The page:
So now we know. The U.S. Senate can act with majestic speed and stunning common sense when confronted with an issue of transcending interest. It also helps if senators are in danger of being made the laughingstock of the sane world.
The “world’s greatest deliberative body,” club of political clubs, where a single seat typically costs an initiation fee of at least $5 million in campaign contributions, voted on a bare 24 hours’ notice and without objection this week to admit a dog to its floor. It is not as trivial an achievement as you might imagine.
This, after all, is a Congress that has been notable for having accomplished in its first 2-1/2 months little more than it might if it had stayed in bed.
In the tax field alone, the proposals flying around make up a blizzard of intentions in a firestorm of incoherence. Senate Majority Leader Trent Lott celebrated tax day Tuesday with a “tax summit” and invited Jack Kemp, who was his usual talkative self but who offered as a unifying position little more than his learned opinion that “April 15 is a miserable day for most Americans.”
Meanwhile, the position of House Speaker Newt Gingrich on taxes was like a Lionel train that somebody left on. It kept on moving to no apparent destination. Earlier in the session, Newt had a machete out for every tax in the code. Then he suggested maybe tax cuts could be deferred until a balanced budget could be agreed to. This was an obvious attempt to present to his detractors the face of a more responsible Newt. But then he switched back to a tax-cut-or-die position in an apparent attempt to reassure his right-wing friends he was the same old irresponsible Newt. He called for zero taxes on capital gains and abolishing estate taxes, but this week switched to a milder stand in favor of a lower tax rate for capital gains and a higher threshold at which estates would be taxed.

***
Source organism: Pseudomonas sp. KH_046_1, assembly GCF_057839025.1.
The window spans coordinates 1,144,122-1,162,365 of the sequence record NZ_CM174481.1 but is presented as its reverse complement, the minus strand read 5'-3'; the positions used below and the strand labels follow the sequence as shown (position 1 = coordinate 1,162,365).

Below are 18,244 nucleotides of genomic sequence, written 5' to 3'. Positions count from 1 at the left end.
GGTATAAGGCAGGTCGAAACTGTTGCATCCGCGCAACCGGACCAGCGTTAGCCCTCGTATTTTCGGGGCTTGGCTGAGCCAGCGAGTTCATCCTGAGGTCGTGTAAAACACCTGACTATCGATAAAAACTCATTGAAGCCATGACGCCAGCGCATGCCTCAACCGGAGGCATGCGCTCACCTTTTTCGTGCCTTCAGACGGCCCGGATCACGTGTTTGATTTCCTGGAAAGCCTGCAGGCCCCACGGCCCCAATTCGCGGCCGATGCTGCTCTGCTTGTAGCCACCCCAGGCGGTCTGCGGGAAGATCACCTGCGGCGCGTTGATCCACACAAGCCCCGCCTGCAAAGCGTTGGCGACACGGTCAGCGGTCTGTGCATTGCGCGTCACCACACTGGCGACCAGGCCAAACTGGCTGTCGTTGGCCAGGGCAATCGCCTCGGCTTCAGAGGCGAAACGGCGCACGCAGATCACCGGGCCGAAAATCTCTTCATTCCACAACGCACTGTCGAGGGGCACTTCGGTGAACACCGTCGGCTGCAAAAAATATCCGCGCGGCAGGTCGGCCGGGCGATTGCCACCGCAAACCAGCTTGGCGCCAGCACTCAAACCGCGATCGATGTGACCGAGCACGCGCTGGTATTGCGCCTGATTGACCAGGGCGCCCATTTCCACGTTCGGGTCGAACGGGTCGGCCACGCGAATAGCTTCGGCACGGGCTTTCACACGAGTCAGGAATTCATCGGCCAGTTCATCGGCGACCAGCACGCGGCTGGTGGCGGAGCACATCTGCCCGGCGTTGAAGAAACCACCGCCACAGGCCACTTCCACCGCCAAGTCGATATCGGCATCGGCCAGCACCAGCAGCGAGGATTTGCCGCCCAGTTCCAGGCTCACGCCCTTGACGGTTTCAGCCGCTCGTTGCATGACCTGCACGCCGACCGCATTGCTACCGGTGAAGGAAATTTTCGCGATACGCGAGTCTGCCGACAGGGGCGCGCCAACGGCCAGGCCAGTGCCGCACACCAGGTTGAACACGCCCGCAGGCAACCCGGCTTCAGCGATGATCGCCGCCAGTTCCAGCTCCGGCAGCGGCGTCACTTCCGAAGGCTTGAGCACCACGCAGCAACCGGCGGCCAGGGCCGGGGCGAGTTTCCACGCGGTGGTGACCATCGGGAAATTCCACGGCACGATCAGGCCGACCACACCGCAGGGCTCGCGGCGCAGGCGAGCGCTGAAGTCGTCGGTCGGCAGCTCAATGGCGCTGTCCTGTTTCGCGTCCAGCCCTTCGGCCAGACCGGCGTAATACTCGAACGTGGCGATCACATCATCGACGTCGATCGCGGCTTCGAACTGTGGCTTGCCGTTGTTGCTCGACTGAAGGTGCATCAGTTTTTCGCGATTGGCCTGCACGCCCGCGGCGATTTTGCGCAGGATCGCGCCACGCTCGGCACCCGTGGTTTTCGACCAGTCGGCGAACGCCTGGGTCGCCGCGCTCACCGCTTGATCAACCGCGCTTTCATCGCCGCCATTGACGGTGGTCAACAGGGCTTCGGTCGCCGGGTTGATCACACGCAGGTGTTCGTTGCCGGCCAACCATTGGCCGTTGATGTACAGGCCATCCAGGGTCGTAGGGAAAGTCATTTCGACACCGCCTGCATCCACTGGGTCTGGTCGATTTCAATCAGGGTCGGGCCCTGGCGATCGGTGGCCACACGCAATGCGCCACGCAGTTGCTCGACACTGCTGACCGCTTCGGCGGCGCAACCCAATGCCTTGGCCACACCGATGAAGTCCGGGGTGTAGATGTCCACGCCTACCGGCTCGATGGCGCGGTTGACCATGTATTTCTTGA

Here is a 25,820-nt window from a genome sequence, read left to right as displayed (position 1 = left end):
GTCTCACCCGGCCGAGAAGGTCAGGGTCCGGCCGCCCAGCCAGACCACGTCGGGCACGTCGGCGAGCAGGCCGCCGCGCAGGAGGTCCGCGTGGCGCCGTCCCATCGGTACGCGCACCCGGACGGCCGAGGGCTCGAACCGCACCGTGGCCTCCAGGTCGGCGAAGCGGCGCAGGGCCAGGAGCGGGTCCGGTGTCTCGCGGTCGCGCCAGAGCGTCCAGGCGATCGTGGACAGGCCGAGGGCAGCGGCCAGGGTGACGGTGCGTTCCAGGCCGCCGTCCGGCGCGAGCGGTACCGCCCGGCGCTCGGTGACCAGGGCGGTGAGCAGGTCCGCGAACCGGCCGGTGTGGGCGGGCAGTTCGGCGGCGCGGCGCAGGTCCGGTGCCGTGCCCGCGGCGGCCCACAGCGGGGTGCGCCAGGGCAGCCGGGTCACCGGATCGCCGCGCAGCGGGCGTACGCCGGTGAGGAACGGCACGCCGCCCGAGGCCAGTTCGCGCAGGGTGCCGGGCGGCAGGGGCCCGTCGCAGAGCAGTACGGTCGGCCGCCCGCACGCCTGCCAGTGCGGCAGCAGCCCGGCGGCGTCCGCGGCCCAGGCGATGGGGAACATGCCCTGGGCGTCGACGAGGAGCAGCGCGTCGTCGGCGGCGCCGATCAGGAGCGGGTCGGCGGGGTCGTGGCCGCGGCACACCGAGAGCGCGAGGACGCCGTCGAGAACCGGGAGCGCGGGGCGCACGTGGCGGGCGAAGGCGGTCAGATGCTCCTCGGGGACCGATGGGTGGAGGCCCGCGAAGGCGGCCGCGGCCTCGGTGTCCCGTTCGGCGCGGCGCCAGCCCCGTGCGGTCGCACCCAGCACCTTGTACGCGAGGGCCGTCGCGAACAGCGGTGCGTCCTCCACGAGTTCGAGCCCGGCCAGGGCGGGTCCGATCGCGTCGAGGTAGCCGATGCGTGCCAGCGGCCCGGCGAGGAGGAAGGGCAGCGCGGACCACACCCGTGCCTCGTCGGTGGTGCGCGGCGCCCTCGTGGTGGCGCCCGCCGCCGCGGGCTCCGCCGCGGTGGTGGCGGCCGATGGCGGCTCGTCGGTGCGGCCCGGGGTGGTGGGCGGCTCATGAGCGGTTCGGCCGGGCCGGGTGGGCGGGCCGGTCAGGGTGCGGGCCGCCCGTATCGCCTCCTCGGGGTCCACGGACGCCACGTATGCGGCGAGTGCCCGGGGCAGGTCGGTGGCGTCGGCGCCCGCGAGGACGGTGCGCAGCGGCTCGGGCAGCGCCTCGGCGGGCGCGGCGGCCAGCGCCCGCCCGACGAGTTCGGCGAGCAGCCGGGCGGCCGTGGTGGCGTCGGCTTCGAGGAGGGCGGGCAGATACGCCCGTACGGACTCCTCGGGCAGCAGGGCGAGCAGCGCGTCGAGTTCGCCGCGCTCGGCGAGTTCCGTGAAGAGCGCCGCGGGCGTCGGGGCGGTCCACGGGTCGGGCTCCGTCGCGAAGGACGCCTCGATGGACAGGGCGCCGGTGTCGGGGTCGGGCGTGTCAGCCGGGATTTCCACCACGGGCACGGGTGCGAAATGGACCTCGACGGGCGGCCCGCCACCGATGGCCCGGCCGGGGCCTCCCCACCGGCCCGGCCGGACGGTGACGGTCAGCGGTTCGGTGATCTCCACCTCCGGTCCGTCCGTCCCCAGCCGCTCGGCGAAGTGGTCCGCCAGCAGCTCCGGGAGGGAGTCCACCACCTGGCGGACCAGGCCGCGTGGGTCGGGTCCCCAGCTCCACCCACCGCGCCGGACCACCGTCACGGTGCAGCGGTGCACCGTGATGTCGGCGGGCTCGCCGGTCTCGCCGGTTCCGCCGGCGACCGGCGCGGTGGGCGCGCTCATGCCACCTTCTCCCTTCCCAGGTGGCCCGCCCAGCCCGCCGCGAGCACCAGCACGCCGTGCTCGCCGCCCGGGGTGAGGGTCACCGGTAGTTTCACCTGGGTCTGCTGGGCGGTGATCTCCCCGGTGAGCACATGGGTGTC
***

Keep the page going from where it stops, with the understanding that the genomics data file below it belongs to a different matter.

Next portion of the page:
The man is blinding in his ability to confound both those he would lead and those he would destroy.
Sen. John McCain, R-Ariz., in an apparent attempt to prove not all Republicans are owned by corporations, is proposing to end corporate deductibility of the embarrassingly huge stock options being awarded to company executives.
Dick Armey, the House majority leader, remains wedded like a besotted swain to his flat tax.
Ways and Means Chairman Bill Archer will have a cow if he doesn’t get a national sales tax.
Try to imagine there being enough days left in this session to make any sense of this raging but undirected desire to cut taxes.
Try to imagine that the Republicans will ever agree on a common tax policy.
But, to get back to the dog. The uncommon speed with which the senators approved a resolution admitting a harmless guide dog to their midst after the poor beast had earlier been barred by the sergeant at arms suggests a new way to salvage this Congress.
It was fear of the dog-lover vote that drove them, fear of appearing to be mean to a Labrador retriever. If we could frame more legislation in terms of whether it is good for the nation’s dogs, put a pro-dog amendment on every bill concerning people, extend Medicare to cover older dogs, perhaps even create a dog-stamp program for low-income dogs, this session might recover its balance.
Subscribe to the Morning Review newsletter
Get the day’s top headlines delivered to your inbox every morning by subscribing to our newsletter.